Former Lead Paint Companies Argue Case Verdict

Three former lead paint companies are appealing in the Rhode Island Supreme Court a verdict that found them liable for toxic products in the first-ever jury ruling against the industry.

PROVIDENCE, R.I. (AP) -- Three former lead paint companies found liable for creating a public nuisance argued to the state's highest court on Thursday that the verdict should be overturned because the state never proved the toxic products they made ended up in the homes of Rhode Islanders.

Cleveland-based Sherwin-Williams Co., NL Industries Inc. and Millennium Holdings LLC are appealing a 2006 verdict that found them liable in the first-ever jury ruling against the industry. The state has proposed the companies pay for an estimated $2.4 billion cleanup of hundreds of thousands of Rhode Island homes believed to contain lead paint.

Industry lawyers told the state Supreme Court they were being held responsible for a product that was pulled off the market decades ago, and that state law already holds landlords and homeowners responsible for cleaning up lead paint. They said the state was allowed to argue the overall presence of lead paint in homes creates a public nuisance without identifying any of the company's products in particular homes.

''That one concept is responsible for getting the train off the track in many respects,'' said William Kayatta, a lawyer for Millennium Holdings. ''Because once you accept that, you're not dealing with reality.''

Jack McConnell, a lawyer for the state, said the state did not have to prove a direct link between any specific property and a company's paint. But he said the state did show the companies had aggressively marketed and sold their lead products across the country, including in Rhode Island.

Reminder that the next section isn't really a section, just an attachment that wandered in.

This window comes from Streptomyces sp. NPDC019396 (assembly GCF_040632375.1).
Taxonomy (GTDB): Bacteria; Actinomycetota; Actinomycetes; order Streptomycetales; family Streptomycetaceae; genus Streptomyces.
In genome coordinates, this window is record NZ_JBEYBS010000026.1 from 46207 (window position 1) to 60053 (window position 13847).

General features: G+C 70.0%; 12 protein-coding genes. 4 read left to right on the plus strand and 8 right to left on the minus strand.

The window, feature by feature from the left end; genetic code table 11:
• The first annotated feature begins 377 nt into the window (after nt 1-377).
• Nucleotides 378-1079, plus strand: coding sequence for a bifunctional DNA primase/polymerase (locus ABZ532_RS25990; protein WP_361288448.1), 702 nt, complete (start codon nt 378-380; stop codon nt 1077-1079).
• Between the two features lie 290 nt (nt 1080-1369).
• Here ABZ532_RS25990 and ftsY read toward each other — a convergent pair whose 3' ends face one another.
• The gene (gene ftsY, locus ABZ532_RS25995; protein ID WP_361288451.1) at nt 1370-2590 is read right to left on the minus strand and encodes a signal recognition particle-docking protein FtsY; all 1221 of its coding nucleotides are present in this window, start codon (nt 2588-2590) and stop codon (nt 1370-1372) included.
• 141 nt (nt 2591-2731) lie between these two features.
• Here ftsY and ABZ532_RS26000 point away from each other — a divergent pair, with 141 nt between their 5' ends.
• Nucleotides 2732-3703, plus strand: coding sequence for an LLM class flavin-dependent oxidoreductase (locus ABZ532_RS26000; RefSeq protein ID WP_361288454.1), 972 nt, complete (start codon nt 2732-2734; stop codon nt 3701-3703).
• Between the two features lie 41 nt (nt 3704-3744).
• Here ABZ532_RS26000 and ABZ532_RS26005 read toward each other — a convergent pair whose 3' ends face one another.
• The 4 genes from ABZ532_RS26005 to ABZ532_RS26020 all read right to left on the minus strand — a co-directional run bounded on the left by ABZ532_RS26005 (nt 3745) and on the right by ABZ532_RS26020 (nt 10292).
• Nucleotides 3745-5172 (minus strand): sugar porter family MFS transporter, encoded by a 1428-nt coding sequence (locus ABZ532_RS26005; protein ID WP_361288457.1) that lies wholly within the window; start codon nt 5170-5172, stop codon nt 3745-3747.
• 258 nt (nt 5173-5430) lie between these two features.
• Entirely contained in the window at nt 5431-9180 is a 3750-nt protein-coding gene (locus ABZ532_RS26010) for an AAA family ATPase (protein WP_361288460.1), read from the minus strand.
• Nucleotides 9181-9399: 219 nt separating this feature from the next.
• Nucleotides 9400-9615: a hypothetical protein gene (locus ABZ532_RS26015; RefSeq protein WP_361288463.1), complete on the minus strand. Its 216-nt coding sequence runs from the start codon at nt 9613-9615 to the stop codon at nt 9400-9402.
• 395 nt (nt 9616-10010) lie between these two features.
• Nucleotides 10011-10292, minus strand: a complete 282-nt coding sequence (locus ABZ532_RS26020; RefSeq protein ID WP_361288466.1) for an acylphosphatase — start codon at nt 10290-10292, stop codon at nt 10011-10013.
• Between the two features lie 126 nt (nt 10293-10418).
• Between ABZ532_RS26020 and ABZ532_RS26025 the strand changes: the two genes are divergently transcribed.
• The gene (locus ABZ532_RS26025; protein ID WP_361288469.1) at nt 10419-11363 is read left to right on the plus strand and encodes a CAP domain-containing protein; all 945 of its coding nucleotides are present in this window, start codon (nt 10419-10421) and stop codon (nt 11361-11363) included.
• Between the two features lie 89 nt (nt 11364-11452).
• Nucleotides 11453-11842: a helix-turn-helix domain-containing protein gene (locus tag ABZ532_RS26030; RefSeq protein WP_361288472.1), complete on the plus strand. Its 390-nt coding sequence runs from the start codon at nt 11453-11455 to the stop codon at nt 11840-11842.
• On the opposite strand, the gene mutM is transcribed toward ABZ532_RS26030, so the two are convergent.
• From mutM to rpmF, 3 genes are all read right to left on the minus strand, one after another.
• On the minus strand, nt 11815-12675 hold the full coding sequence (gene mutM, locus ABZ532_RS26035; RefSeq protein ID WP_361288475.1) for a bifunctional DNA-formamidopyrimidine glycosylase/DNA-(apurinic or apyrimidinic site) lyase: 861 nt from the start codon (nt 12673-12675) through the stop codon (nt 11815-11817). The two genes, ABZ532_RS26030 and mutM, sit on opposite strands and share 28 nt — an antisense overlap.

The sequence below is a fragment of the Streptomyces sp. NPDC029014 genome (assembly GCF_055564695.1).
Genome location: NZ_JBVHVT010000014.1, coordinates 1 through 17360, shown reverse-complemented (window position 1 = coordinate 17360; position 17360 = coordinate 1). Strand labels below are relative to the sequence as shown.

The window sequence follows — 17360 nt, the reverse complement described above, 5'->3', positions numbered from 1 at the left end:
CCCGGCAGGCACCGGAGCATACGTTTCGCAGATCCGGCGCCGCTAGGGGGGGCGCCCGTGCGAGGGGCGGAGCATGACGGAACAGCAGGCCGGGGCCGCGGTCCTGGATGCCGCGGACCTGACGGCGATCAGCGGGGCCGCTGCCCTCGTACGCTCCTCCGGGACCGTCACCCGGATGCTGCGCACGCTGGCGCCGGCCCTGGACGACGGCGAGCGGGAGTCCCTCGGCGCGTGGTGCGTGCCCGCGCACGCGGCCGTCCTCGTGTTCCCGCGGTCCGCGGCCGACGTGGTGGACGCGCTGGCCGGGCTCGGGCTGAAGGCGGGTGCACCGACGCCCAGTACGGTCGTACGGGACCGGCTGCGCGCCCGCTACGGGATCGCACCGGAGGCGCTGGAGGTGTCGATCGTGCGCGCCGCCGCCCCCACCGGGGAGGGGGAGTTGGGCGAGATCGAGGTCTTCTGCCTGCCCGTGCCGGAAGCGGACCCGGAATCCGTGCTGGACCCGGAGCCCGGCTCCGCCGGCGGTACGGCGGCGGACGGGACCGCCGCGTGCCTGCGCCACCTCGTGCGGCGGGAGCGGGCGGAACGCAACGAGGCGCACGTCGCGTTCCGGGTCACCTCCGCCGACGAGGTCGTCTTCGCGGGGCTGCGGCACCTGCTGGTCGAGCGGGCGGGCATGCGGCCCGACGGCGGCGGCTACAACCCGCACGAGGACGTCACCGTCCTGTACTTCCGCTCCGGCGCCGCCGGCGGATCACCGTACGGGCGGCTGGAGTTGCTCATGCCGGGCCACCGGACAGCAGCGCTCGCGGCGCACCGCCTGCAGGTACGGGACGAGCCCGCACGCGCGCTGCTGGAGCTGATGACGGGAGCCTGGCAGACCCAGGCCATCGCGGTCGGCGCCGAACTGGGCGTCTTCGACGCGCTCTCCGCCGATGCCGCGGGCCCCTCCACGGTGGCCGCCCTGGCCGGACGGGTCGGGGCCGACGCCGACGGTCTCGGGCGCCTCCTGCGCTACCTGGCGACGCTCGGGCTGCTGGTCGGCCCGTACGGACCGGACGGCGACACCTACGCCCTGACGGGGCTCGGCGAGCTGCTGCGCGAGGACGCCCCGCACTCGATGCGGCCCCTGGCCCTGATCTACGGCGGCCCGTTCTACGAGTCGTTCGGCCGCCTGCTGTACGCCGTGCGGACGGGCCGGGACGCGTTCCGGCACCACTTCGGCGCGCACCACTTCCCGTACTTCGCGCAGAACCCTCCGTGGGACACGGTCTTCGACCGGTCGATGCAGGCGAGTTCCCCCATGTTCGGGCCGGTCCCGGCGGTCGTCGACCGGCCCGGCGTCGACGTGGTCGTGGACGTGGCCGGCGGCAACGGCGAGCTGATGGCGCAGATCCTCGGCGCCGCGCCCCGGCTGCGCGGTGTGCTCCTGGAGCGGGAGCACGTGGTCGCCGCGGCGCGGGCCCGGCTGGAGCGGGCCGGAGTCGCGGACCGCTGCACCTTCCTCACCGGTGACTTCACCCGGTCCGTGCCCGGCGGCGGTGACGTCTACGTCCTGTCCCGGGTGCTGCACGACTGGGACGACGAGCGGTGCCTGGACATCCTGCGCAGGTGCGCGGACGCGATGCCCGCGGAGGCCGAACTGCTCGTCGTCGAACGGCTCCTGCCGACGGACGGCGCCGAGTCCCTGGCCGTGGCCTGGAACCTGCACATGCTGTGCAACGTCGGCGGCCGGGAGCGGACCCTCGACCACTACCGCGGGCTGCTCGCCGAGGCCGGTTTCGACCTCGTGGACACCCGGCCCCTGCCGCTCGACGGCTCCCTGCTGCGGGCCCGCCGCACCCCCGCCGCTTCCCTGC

The Supreme Court expects to rule by July.

Lead paint was banned for residential uses in 1978 because children who eat paint chips or inhale lead paint dust can develop learning disabilities or brain damage.

The justices challenged state lawyers on whether the companies should be held responsible for problems that occur well after their product has been sold, including a negligent landlord who allows the paint to deteriorate and endanger tenants.

''Didn't the evidence show that as time went on, a lot of this harm was caused by the degrading of properties, the flaking of properties, dust over time? That's where the nuisance came in, isn't it?'' Justice Francis Flaherty asked.

Justice William Robinson said he wondered if the companies' role in the problem was too far removed from the conditions in homes today.

But lawyers for the state argued the companies, which manufactured toxic lead pigment that was used in paint to make it last longer, had created the problem and were the only links in the chain that had done nothing to solve it -- unlike homeowners, landlords, taxpayers and government. The state says tens of thousands of children have been poisoned by lead in the last decade and that at least 240,000 homes in Rhode Island contain lead paint.

''Lead is a public nuisance because it has created a widespread, continuing and persistent health hazard in the state of Rhode Island,'' said attorney Fidelma Fitzpatrick. ''That threat will continue until lead is abated.''

Rhode Island in 1999 became the first state to sue the industry.

The state says its $2.4 billion cleanup plan, currently being challenged separately by the companies, calls for removing or permanently enclosing building components tainted by lead from about 240,000 homes built before 1980. The plan is being reviewed by outside public health experts, who will recommend to the court how to clean up the problem.

Mickey Pohl, a lawyer for Sherwin-Williams, said the attorney general's office and the General Assembly were ''at war'' over how to deal with lead paint, especially since state laws hold landlords responsible for maintaining their properties.

''Here we have people who should be taking care of their properties thinking that, 'Why maintain my property under the state statute when somebody else is going to come in and clean it up?''' Pohl said. ''Enforcement is being neglected.''

The court also heard arguments Thursday on the judge's decision to bar the state from seeking compensatory damages, a contingency-fee agreement between the state and a private law firm hired to try the case, and contempt orders and fines issued against the state attorney general for public comments he made about the case while it was pending.

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